"We cared about these people and we didn't want to see them hurt each other anymore," says McKay.

The sly and sing-songy "Let's Go To Lubbock On Vacation" trumpets the Texas city as a getaway destination for a down-home couple. "It's easy to go to Paris or some beautiful beach somewhere and feel that you're in love," says Leigh. "But to go somewhere that's a little less decadent — that's for the real-deal couples."

McKay spent some of his formative years in Lubbock, the birthplace of Buddy Holly and a city that has been home to such Lone Star greats as Jimmie Dale Gilmore, Butch Hancock and Joe Ely. "Lubbockites have the tendency to poke fun at themselves, but it's a really lovely place in its own way," McKay says.

The album was produced by Gurf Morlix, who first came to prominence as a guitar player and producer for Lucinda Williams. Morlix has carved out a career as a solo artist and an estimable producer of such Americana acts as Robert Earl Keen, Ray Wylie Hubbard and Slaid Cleaves.

Morlix didn't need any coaxing to get onboard as the producer of "Before the World Was Made." He was drawn by the strength of Leigh and McKay's original material. "On top of being extremely fine human beings who can both play guitar and sing really well, it's the writing," says Morlix. "These songs are really sophisticated."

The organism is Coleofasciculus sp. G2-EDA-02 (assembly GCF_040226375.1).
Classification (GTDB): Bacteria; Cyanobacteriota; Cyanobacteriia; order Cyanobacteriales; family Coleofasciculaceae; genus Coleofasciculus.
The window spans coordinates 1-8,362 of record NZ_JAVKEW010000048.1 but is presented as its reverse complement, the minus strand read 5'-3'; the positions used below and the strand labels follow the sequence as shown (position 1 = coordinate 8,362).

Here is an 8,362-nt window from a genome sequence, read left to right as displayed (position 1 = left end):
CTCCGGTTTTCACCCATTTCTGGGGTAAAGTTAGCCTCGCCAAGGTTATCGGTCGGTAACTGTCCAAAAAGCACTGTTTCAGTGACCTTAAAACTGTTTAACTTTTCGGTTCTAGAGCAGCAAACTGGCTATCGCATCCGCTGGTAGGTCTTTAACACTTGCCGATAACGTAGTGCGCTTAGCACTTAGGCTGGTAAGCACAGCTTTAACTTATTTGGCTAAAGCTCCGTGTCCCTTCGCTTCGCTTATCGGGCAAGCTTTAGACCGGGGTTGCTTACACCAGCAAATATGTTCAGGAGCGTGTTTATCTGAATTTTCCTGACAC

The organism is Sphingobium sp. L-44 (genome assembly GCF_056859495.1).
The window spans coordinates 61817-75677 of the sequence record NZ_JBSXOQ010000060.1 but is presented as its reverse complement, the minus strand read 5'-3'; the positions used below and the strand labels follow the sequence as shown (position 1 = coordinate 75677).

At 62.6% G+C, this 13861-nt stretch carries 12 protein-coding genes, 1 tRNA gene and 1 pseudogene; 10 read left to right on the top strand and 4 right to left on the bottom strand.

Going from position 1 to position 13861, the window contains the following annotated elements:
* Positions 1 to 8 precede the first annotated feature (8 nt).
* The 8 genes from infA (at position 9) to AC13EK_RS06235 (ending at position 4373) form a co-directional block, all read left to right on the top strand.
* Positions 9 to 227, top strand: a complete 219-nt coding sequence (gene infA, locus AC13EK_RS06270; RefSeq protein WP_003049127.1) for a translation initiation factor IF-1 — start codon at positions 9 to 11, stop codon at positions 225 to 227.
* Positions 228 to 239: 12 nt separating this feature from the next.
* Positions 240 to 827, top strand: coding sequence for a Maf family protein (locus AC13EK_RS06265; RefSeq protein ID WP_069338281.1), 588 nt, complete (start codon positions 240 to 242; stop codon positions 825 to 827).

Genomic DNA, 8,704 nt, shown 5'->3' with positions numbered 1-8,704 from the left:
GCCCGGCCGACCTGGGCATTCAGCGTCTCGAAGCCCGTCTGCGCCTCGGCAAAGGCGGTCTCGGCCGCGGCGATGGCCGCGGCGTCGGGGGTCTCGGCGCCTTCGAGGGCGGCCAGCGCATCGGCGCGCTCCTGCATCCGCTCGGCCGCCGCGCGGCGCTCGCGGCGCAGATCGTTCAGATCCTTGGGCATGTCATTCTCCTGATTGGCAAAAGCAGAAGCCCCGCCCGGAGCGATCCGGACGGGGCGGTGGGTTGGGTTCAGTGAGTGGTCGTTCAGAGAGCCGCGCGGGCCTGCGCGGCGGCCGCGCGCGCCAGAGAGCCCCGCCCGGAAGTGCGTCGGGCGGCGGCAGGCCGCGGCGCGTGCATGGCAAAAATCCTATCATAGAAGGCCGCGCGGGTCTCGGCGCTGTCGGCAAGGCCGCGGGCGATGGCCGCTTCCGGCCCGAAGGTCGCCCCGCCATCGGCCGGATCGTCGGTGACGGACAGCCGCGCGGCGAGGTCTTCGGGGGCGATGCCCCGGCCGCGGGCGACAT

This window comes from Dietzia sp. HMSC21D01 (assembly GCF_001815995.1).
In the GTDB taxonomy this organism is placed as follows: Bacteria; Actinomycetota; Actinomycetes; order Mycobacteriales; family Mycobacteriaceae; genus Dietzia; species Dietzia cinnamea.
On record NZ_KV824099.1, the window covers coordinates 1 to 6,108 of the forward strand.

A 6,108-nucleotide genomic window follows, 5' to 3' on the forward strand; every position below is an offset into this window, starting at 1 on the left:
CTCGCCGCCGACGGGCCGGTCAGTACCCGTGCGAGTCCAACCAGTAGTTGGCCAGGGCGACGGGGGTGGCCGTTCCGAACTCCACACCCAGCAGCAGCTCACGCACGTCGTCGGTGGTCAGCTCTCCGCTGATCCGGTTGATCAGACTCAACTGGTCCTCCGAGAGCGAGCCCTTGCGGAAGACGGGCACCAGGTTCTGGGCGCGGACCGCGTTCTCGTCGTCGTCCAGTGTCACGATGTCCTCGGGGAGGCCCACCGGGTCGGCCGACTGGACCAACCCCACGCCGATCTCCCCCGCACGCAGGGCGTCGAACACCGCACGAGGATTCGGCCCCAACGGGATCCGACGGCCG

The producer had first worked with McKay in 2003 on a McKay Brothers album. He saw promise in McKay's writing skills back then. "Noel was just starting to become a really good songwriter," Morlix recalls. "I saw it coming. Then he hooked up with Brennen, who is fantastically talented. They became a couple and everybody was so pleased about that. They started writing and singing these songs together. This duet thing is really special."

When it came to the duo's debut album, Morlix kept the production aesthetic simple and direct: emphasize the vocals and lyrics, frame the songs and stay out of the way. Several of the tracks are delicate and spare. Leigh and McKay's yearning voices mirror one another throughout the title track. Morlix likens the muted beat of the love song "Soft Guitars" to "the sound of bare feet on pine needles in the forest."

"My brain is kind of wired for lots of space," Morlix says. "Sometimes a sonic squall is called for and I can do that. But these songs were just crying out for space from me."

The album closes with the touching "Great Big Oldsmobile." Against a warmly plucked acoustic guitar and elegant touches of dreamy steel, a couple vows to love each other into the infirmities of old age. It's a wry and tender tune that draws this compelling song-cycle of love to a close.

"It's not all gonna be perfect," says Leigh about the relationships depicted in the songs. "I think that's the message of the whole record. This stuff is imperfect. If I ever heard a love song that made it sound like it was perfect, it wasn't entirely convincing."